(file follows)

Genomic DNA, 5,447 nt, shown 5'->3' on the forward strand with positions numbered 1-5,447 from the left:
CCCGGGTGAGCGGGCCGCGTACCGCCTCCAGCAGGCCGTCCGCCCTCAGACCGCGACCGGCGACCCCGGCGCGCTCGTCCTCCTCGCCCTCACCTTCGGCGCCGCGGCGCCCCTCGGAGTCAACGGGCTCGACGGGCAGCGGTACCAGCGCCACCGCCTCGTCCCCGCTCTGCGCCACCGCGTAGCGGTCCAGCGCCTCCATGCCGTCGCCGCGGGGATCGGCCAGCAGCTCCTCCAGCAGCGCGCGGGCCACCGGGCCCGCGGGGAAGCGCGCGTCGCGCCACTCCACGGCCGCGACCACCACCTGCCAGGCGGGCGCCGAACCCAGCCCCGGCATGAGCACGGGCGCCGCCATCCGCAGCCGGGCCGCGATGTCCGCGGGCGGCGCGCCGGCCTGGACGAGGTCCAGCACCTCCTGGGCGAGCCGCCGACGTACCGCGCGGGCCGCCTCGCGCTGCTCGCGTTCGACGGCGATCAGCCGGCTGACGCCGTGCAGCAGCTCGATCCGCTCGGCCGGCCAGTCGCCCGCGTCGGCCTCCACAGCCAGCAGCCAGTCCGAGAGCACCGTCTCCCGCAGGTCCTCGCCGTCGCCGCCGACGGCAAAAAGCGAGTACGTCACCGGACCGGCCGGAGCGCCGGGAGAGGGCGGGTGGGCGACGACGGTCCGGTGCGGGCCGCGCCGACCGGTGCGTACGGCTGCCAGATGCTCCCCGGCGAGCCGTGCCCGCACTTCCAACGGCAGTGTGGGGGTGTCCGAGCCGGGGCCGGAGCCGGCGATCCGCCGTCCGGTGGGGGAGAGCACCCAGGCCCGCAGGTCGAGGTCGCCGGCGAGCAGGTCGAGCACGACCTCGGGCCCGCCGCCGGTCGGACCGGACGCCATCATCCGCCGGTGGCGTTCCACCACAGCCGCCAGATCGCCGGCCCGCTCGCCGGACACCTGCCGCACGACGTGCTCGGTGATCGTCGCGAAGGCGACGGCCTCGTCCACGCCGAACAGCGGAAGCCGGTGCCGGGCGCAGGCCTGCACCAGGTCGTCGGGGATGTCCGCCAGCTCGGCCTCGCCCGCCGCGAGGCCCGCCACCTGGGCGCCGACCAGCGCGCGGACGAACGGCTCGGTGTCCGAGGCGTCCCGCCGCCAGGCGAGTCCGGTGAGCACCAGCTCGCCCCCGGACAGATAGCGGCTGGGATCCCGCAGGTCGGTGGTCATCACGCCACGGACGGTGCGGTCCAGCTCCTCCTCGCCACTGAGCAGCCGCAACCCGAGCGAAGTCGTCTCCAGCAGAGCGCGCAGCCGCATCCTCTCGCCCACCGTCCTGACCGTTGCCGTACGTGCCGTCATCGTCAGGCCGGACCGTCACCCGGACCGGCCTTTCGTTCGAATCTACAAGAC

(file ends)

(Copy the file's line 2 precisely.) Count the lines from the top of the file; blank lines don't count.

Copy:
CCCGGGTGAGCGGGCCGCGTACCGCCTCCAGCAGGCCGTCCGCCCTCAGACCGCGACCGGCGACCCCGGCGCGCTCGTCCTCCTCGCCCTCACCTTCGGCGCCGCGGCGCCCCTCGGAGTCAACGGGCTCGACGGGCAGCGGTACCAGCGCCACCGCCTCGTCCCCGCTCTGCGCCACCGCGTAGCGGTCCAGCGCCTCCATGCCGTCGCCGCGGGGATCGGCCAGCAGCTCCTCCAGCAGCGCGCGGGCCACCGGGCCCGCGGGGAAGCGCGCGTCGCGCCACTCCACGGCCGCGACCACCACCTGCCAGGCGGGCGCCGAACCCAGCCCCGGCATGAGCACGGGCGCCGCCATCCGCAGCCGGGCCGCGATGTCCGCGGGCGGCGCGCCGGCCTGGACGAGGTCCAGCACCTCCTGGGCGAGCCGCCGACGTACCGCGCGGGCCGCCTCGCGCTGCTCGCGTTCGACGGCGATCAGCCGGCTGACGCCGTGCAGCAGCTCGATCCGCTCGGCCGGCCAGTCGCCCGCGTCGGCCTCCACAGCCAGCAGCCAGTCCGAGAGCACCGTCTCCCGCAGGTCCTCGCCGTCGCCGCCGACGGCAAAAAGCGAGTACGTCACCGGACCGGCCGGAGCGCCGGGAGAGGGCGGGTGGGCGACGACGGTCCGGTGCGGGCCGCGCCGACCGGTGCGTACGGCTGCCAGATGCTCCCCGGCGAGCCGTGCCCGCACTTCCAACGGCAGTGTGGGGGTGTCCGAGCCGGGGCCGGAGCCGGCGATCCGCCGTCCGGTGGGGGAGAGCACCCAGGCCCGCAGGTCGAGGTCGCCGGCGAGCAGGTCGAGCACGACCTCGGGCCCGCCGCCGGTCGGACCGGACGCCATCATCCGCCGGTGGCGTTCCACCACAGCCGCCAGATCGCCGGCCCGCTCGCCGGACACCTGCCGCACGACGTGCTCGGTGATCGTCGCGAAGGCGACGGCCTCGTCCACGCCGAACAGCGGAAGCCGGTGCCGGGCGCAGGCCTGCACCAGGTCGTCGGGGATGTCCGCCAGCTCGGCCTCGCCCGCCGCGAGGCCCGCCACCTGGGCGCCGACCAGCGCGCGGACGAACGGCTCGGTGTCCGAGGCGTCCCGCCGCCAGGCGAGTCCGGTGAGCACCAGCTCGCCCCCGGACAGATAGCGGCTGGGATCCCGCAGGTCGGTGGTCATCACGCCACGGACGGTGCGGTCCAGCTCCTCCTCGCCACTGAGCAGCCGCAACCCGAGCGAAGTCGTCTCCAGCAGAGCGCGCAGCCGCATCCTCTCGCCCACCGTCCTGACCGTTGCCGTACGTGCCGTCATCGTCAGGCCGGACCGTCACCCGGACCGGCCTTTCGTTCGAATCTACAAGAC